Two articles yesterday in Slate.com offer absolutely textbook examples of what the word "reprehensible" means:
Slate.com's financial editor says, "bubbles are great for the economy." It's one of the most disgusting examples of sleight-of-hand I've ever seen, when Slate.com's "Moneybox" editor argues that the bubble-and-burst cycle is how everything great about the America economy has ever gotten built: that there would never have been railroads without the railroad stock bubble, that there would never have been telegraphs and telephones without the telegraph stock bubble, that there would never have been Internet commerce or broadband to the home without the dot-com bubble. His only idea, the one that he repeats over and over again to try to keep you from thinking about anything else, is "good ideas get funded ten times," that a bubble is what happens when all of America agrees that something would be a good idea, and they build ten times as much of it as can possibly be paid for before the loans are due.
I'm guessing that Daniel Gross, being a financial journalist, didn't lose any more in the dot-com bubble than I did. Or maybe a little more. Otherwise he'd know what's so reprehensible, so morally loathsome, about what he's saying when he says that what's great about bubbles is that the initial investors lose everything, leaving the second generation of investors able to pick up really valuable permanent infrastructure for 1/10th of what it cost to build ... the part where almost everybody loses everything, destroying the part of the American Dream where we promise people that if they live frugally and invest their money for the benefit of their kids, their kids will live a better life.
Look, we make this more complicated than we have to by having two words that mean almost the same thing: "investment bubble" and "pyramid scheme." Because an investment bubble is mathematically identical to a Ponzi scheme, and differs from it only in minor organizational details for the tiny minority at the top of the pyramid. What drives people to invest in both pyramid schemes and in investment bubbles, as someone points out to Gross in the Q&A on the site, is "momentum," namely that they see other people making money off of this thing. What they don't ever figure out in time is that the money that's getting paid to the first people in is coming from people like them. Once they're in, to keep the returns going, they have to find a geometrically expanding number of suckers for each new crop of "investors" to harvest their "returns" from. As with all things that expand via geometric progression, you eventually run out of suckers to recruit. At which point the return on investment drops to zero. At which point anybody who hasn't gotten paid off yet just lost everything. And by the simple math of geometric progression, that group is at least half of the people who bought in, and may run closer to 3/4ths or even 90%.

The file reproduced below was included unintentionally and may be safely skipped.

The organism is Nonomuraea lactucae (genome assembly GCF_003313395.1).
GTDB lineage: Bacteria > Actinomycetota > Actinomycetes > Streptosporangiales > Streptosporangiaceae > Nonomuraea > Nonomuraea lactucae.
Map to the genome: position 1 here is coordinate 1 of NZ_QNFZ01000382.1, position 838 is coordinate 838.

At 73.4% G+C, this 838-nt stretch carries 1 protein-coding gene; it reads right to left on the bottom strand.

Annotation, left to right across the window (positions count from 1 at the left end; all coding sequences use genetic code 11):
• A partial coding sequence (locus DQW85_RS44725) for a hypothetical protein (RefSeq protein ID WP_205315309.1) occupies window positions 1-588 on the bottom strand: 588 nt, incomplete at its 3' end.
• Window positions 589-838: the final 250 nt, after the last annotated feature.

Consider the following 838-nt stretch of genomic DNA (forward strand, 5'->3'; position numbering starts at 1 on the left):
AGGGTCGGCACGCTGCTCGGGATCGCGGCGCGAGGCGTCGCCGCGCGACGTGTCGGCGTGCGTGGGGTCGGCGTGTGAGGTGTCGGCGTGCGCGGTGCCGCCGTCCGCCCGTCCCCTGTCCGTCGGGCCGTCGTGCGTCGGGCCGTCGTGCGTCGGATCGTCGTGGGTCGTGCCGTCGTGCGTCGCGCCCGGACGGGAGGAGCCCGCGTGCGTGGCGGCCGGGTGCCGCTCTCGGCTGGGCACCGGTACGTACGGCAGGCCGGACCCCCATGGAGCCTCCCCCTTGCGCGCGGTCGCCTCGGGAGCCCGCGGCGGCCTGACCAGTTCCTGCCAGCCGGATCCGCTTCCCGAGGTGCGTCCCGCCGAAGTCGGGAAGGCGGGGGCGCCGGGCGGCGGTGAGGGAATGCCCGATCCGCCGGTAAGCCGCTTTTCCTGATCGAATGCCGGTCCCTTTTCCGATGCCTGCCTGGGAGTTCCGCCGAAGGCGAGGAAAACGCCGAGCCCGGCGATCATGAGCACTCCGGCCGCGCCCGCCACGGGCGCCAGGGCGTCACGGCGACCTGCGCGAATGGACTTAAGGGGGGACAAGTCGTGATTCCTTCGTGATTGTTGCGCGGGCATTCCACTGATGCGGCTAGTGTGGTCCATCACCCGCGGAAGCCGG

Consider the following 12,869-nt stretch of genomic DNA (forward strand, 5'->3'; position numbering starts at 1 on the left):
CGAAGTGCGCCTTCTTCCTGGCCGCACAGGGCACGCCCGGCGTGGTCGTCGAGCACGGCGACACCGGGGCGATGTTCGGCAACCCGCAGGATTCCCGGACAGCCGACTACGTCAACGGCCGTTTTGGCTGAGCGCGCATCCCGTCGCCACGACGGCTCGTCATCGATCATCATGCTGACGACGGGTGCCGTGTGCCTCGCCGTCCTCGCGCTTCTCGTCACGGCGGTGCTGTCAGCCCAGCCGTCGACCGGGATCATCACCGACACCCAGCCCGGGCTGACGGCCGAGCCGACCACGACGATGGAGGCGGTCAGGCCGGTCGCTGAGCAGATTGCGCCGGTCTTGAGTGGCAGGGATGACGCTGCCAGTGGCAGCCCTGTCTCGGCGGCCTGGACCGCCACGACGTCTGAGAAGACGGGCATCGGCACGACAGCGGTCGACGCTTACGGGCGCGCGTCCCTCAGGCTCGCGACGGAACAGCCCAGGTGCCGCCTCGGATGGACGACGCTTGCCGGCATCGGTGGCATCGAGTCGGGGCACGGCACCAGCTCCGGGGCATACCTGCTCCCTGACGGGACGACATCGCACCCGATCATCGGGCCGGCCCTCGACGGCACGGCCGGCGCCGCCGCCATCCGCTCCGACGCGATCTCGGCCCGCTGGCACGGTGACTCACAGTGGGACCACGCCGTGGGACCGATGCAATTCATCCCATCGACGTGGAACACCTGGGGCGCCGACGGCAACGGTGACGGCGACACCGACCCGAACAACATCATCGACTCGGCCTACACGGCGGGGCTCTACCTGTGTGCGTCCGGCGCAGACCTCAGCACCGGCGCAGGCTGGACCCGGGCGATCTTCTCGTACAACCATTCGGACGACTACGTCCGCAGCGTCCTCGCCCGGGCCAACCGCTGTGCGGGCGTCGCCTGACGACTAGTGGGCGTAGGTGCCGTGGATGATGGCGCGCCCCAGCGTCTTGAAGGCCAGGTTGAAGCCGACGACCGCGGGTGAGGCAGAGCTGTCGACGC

Pyramid schemes like Ponzi's eponymous scheme are illegal because they're inherently crooked, a blatant attempt to fleece half or more of the investors by delivering something to them that the schemer knows is fundamentally worthless, that the investor sells to the sucker knowing that the sucker is going to lose their investment. Regulators are supposed to treat investment bubbles the same way, but fewer people go to jail I'm afraid.
Clinton's CIA "bin Laden" expert says, "the Rendition Program has been the single most effective counterterrorism operation ever conducted." Michael Scheuer, the man at the CIA that Bill Clinton put in charge of going after al Qaeda, is the guy who designed the "extraordinary rendition" program. He's very proud of this, and thinks that it's the great thing since sliced bread, as he explained in a statement he gave to the House Foreign Affairs Committee. The history that he gives is that it started with a simple idea: an awful lot of bin Laden's deputies had arrest warrants out on them in their home countries; what's wrong with the CIA serving those arrest warrants? He says that the CIA, to head off complaints about us handing people over to torturers, asked nicely that the countries we handed these people over to not torture them. And to eliminate any incentives for torture, the CIA told the countries we returned these guys to that there wasn't any information we wanted from them, we just wanted them off the streets. Of course, he all but says out loud that of course these guys were tortured, but hey, we had deniability.
He says that when Bush took over, he wanted three changes to the program: first of all, screw only going after guys with arrest warrants outstanding. Secondly, screw handing them over to other governments, the CIA should keep 'em. Third, heck yes we want them tortured. Even so, Scheuer is just okay with these changes. Why? Because, he says, the CIA is 100% sure that they only did this to Bad Guys, that never once did they make a mistake and imprison or torture anybody who wasn't a high-ranking active-duty al Qaeda terrorist leader. How does he know this? Because the CIA says so, and because they had people with prosecutorial experience review the cases. That's right. In case it isn't obvious why this is so disgusting over and above the fact that it amounts to an official policy of capturing people without warrant, holding them without trial, and torturing them even though torture never produces useful information, what's completely over-the-top reprehensible about this is that it was enough to have a prosecutor convict someone.
I'm not crazy about having to share a planet with guys like Daniel Gross and Michael Scheuer. They practically define the word "reprehensible."